How to Sew a Drunkard’s Path Without All Those Pins

 Watch Out Curves Ahead

Curved piecing and matching thread
Time to piece, beautiful Island Batik fabrics and matching Aurifl Threads

Generally when sewing curves for a Drunkard’s Path block assembly there are multiple pins involved as you carefully pin all the fullness of the bias curve of the “pie” shape to fit the “L” shape of the units. I’m going to show you an easier way without all those pins!

It Only Takes Three

No Pin Method for Drunkard's Path
Look ma, no more pins! Two wonder clips and a stiletto are all that’s needed

In my experience, it only takes three locations to secure the units together before sewing – the top, the middle, and the bottom.

What makes this assembly different is placing the L-shaped unit on top of the pie shape. Most instructions have you do the opposite.

The key is to mark the centers of each shape and use a pin or wonder clip to hold into place.  Then line up the bottom edge where the two units meet, making sure that the straight sides stay straight.

Watch Out Curves Ahead
Gently stretch the bias to make the edges line up – go slow as you sew

Begin stitching at the top using a stiletto to keep the fullness dispersed and matching the edges as you gently and slowly sew a quarter inch seam.

Most importantly make sure that the bottom edges meet, preferably making a straight edge connection.

Curved Piecing Without a bunch of pins
Slowly work from the center to the bottom of the curve being mindful of matching the ends
Drunkards path pieced
All the curves came together without any puckering

Press with the direction of the pie shape laying naturally towards the L shape.

Pressing Curved Piecing
Press with the seam allowance going towards the L shape

Small Improvement Makes a Big Difference

I found that sometimes the bottom edges didn’t quite lay perfectly at the straight edge and that resulted in being off just a tad after being pressed open, causing the curved seams from one block to another not to match, and we all know it’s about matching our seams (grin).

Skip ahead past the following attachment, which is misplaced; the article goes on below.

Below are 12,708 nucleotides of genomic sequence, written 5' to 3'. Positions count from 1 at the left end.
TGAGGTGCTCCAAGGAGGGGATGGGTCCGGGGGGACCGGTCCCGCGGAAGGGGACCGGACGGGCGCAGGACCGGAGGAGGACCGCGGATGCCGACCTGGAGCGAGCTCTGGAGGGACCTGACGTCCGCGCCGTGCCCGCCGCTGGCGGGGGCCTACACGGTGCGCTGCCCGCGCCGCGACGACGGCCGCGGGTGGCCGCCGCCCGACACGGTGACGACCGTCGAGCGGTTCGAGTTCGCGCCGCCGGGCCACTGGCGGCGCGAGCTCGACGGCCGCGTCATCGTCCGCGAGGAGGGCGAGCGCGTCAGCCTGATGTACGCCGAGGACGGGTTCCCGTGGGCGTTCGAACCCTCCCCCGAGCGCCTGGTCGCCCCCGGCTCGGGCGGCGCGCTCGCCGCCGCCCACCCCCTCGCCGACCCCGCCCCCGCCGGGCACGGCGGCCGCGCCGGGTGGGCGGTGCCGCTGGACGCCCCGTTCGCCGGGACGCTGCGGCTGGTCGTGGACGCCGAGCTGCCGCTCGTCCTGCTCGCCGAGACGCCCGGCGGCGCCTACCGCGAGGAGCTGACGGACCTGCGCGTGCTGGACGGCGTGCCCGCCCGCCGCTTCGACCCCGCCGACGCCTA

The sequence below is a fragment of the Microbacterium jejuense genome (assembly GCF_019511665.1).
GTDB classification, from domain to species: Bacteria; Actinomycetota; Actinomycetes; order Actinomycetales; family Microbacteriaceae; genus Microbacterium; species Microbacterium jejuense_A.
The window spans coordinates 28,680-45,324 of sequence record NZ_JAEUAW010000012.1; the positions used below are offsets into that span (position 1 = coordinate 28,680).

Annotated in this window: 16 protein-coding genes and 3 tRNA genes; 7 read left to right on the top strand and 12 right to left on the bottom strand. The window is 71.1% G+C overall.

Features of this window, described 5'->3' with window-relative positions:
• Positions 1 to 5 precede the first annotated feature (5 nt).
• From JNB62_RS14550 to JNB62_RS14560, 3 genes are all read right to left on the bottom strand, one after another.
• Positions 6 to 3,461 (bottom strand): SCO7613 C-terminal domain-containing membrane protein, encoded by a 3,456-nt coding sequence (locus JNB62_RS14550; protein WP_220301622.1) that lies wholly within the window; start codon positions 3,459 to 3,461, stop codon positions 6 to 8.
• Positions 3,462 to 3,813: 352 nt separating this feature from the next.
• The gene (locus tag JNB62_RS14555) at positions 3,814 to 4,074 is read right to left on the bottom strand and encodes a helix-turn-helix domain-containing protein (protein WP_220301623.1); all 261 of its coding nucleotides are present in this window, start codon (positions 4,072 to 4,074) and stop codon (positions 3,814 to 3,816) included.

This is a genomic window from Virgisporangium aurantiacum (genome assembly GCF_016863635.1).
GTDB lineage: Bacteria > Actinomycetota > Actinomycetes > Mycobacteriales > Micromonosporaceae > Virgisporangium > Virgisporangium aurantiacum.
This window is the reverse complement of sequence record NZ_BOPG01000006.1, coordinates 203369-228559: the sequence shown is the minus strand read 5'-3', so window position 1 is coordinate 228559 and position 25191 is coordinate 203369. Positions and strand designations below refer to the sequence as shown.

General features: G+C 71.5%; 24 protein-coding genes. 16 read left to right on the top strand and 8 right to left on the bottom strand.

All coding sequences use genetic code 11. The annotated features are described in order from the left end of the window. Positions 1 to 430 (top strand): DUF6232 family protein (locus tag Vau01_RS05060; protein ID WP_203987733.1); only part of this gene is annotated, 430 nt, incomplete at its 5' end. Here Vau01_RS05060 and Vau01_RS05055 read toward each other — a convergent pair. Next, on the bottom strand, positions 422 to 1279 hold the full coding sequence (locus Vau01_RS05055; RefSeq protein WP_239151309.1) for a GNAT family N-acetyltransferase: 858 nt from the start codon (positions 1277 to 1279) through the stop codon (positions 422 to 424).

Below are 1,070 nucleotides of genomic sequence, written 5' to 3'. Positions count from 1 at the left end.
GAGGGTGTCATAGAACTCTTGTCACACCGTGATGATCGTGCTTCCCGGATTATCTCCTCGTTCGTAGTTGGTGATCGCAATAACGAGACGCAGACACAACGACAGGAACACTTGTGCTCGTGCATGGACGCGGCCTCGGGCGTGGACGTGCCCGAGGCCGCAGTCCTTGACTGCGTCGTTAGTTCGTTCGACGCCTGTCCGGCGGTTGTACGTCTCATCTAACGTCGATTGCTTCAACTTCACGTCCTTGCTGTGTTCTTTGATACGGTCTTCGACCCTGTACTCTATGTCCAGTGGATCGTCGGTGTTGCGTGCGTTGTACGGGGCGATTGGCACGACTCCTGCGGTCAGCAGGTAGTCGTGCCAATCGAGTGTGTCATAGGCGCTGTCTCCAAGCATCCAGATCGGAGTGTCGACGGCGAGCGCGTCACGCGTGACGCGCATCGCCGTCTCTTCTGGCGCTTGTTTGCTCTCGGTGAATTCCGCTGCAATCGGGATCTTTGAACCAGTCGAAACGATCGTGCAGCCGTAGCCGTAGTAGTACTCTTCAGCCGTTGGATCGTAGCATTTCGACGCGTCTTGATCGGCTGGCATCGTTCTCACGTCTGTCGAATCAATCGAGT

comparing curves
Example to the left didn’t match perfectly along the straight edge, the one the right used a special technique that almost guarantees a straight edge
Careful matching seams in your drunkards path
If the piecing is off a bit it will show when connecting the units into a block – one solution is to trim the blocks or “make them fit” by adding a few tucks and puckers….

My solution was to sew a little from the bottom first to assure they lined up and then go back and sew from the top. This gave me much better results and was worth the extra time spent – still much less time than all those pins!

One Simple Trick to Curved Piecing
This simple extra step of taking a few stitches at the bottom before sewing from the top will assure a perfect alignment of your curved piecing

Design Change

Since this was just a practice piece I decided to make a design change instead of trimming or ripping out and starting over with the newly discovered technique.

I haven’t decided yet what to do with the block – it’s kinda a Christmas color and it also reminds me of an owl. I originally thought of summer watermelons…so many possibilities….I’m sure it will pop up in a sampler quilt some day!

Drunkard's Path piecing
Curved Piecing is no longer intimidating with these easy steps

 

I hope you have found this simple technique useful and will enjoy a little curve piecing.

Stay tuned for my Island Batik Ambassador June Challenge with Curved Piecing!

This is Karen Overton, The Quilt Rambler, with a simple trick to simplify your curved piecing of the traditional drunkard’s path block.

Have you tried curved piecing? Do you have a favorite traditional Drunkard’s Path layout? Leave me a comment!

 

 

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2 Replies to “How to Sew a Drunkard’s Path Without All Those Pins”

  1. I’ve also found 3 pins work best, and to hold the first pin as I sew 2 stitches, then remove the pin. You can gently stretch the bottom to match, as well, while using the stiletto to help guide the edges together. As for your block, it’s similar to a turtle, which I think someone has done, with the Drunkards Path blocks. Just applique a tail and head. Have fun.

    1. Yes, Maryellen, I thought about a turtle 🐢. I have an old book by Anita Murphy and she did all sorts of critters including a turtle! And don’t you just love 3 pins and a stiletto – so much faster!

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